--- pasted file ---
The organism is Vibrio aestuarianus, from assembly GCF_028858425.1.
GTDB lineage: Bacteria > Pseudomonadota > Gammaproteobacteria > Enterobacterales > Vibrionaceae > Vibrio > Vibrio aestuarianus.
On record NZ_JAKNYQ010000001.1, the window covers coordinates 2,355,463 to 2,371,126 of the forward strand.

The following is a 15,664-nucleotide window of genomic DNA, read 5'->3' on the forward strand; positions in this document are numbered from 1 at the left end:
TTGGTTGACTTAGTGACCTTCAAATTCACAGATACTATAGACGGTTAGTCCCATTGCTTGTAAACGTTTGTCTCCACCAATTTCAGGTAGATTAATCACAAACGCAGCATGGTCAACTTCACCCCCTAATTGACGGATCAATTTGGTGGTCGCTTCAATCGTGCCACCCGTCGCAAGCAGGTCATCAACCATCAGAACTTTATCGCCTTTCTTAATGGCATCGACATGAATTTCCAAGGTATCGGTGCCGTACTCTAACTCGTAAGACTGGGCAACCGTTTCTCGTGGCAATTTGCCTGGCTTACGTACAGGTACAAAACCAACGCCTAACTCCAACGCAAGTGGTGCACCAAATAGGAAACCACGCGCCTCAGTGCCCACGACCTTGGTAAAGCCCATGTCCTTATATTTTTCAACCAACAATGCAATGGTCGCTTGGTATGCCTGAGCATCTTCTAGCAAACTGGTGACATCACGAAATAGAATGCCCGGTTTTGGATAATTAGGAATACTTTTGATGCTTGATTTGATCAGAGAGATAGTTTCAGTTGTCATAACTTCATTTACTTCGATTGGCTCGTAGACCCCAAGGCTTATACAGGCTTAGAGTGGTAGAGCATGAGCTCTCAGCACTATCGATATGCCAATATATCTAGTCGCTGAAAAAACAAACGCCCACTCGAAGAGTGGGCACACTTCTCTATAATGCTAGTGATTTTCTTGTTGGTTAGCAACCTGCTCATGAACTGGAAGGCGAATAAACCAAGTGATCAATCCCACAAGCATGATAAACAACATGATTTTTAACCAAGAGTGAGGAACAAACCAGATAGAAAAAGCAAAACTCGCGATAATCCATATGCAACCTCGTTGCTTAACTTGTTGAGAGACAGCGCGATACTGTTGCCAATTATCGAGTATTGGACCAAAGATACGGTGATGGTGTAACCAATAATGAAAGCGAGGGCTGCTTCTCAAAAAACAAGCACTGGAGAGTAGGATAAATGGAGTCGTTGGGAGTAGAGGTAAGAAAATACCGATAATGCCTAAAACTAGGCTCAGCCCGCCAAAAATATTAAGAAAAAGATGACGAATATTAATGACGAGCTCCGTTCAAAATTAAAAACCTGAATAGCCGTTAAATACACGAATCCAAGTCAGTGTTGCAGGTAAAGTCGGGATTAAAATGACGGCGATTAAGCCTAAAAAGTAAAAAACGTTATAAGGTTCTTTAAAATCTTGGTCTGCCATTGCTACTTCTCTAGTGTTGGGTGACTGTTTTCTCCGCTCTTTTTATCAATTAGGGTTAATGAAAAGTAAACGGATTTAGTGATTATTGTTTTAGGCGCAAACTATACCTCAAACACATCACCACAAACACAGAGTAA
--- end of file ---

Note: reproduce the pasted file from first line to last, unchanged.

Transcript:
The organism is Vibrio aestuarianus, from assembly GCF_028858425.1.
GTDB lineage: Bacteria > Pseudomonadota > Gammaproteobacteria > Enterobacterales > Vibrionaceae > Vibrio > Vibrio aestuarianus.
On record NZ_JAKNYQ010000001.1, the window covers coordinates 2,355,463 to 2,371,126 of the forward strand.

The following is a 15,664-nucleotide window of genomic DNA, read 5'->3' on the forward strand; positions in this document are numbered from 1 at the left end:
TTGGTTGACTTAGTGACCTTCAAATTCACAGATACTATAGACGGTTAGTCCCATTGCTTGTAAACGTTTGTCTCCACCAATTTCAGGTAGATTAATCACAAACGCAGCATGGTCAACTTCACCCCCTAATTGACGGATCAATTTGGTGGTCGCTTCAATCGTGCCACCCGTCGCAAGCAGGTCATCAACCATCAGAACTTTATCGCCTTTCTTAATGGCATCGACATGAATTTCCAAGGTATCGGTGCCGTACTCTAACTCGTAAGACTGGGCAACCGTTTCTCGTGGCAATTTGCCTGGCTTACGTACAGGTACAAAACCAACGCCTAACTCCAACGCAAGTGGTGCACCAAATAGGAAACCACGCGCCTCAGTGCCCACGACCTTGGTAAAGCCCATGTCCTTATATTTTTCAACCAACAATGCAATGGTCGCTTGGTATGCCTGAGCATCTTCTAGCAAACTGGTGACATCACGAAATAGAATGCCCGGTTTTGGATAATTAGGAATACTTTTGATGCTTGATTTGATCAGAGAGATAGTTTCAGTTGTCATAACTTCATTTACTTCGATTGGCTCGTAGACCCCAAGGCTTATACAGGCTTAGAGTGGTAGAGCATGAGCTCTCAGCACTATCGATATGCCAATATATCTAGTCGCTGAAAAAACAAACGCCCACTCGAAGAGTGGGCACACTTCTCTATAATGCTAGTGATTTTCTTGTTGGTTAGCAACCTGCTCATGAACTGGAAGGCGAATAAACCAAGTGATCAATCCCACAAGCATGATAAACAACATGATTTTTAACCAAGAGTGAGGAACAAACCAGATAGAAAAAGCAAAACTCGCGATAATCCATATGCAACCTCGTTGCTTAACTTGTTGAGAGACAGCGCGATACTGTTGCCAATTATCGAGTATTGGACCAAAGATACGGTGATGGTGTAACCAATAATGAAAGCGAGGGCTGCTTCTCAAAAAACAAGCACTGGAGAGTAGGATAAATGGAGTCGTTGGGAGTAGAGGTAAGAAAATACCGATAATGCCTAAAACTAGGCTCAGCCCGCCAAAAATATTAAGAAAAAGATGACGAATATTAATGACGAGCTCCGTTCAAAATTAAAAACCTGAATAGCCGTTAAATACACGAATCCAAGTCAGTGTTGCAGGTAAAGTCGGGATTAAAATGACGGCGATTAAGCCTAAAAAGTAAAAAACGTTATAAGGTTCTTTAAAATCTTGGTCTGCCATTGCTACTTCTCTAGTGTTGGGTGACTGTTTTCTCCGCTCTTTTTATCAATTAGGGTTAATGAAAAGTAAACGGATTTAGTGATTATTGTTTTAGGCGCAAACTATACCTCAAACACATCACCACAAACACAGAGTAA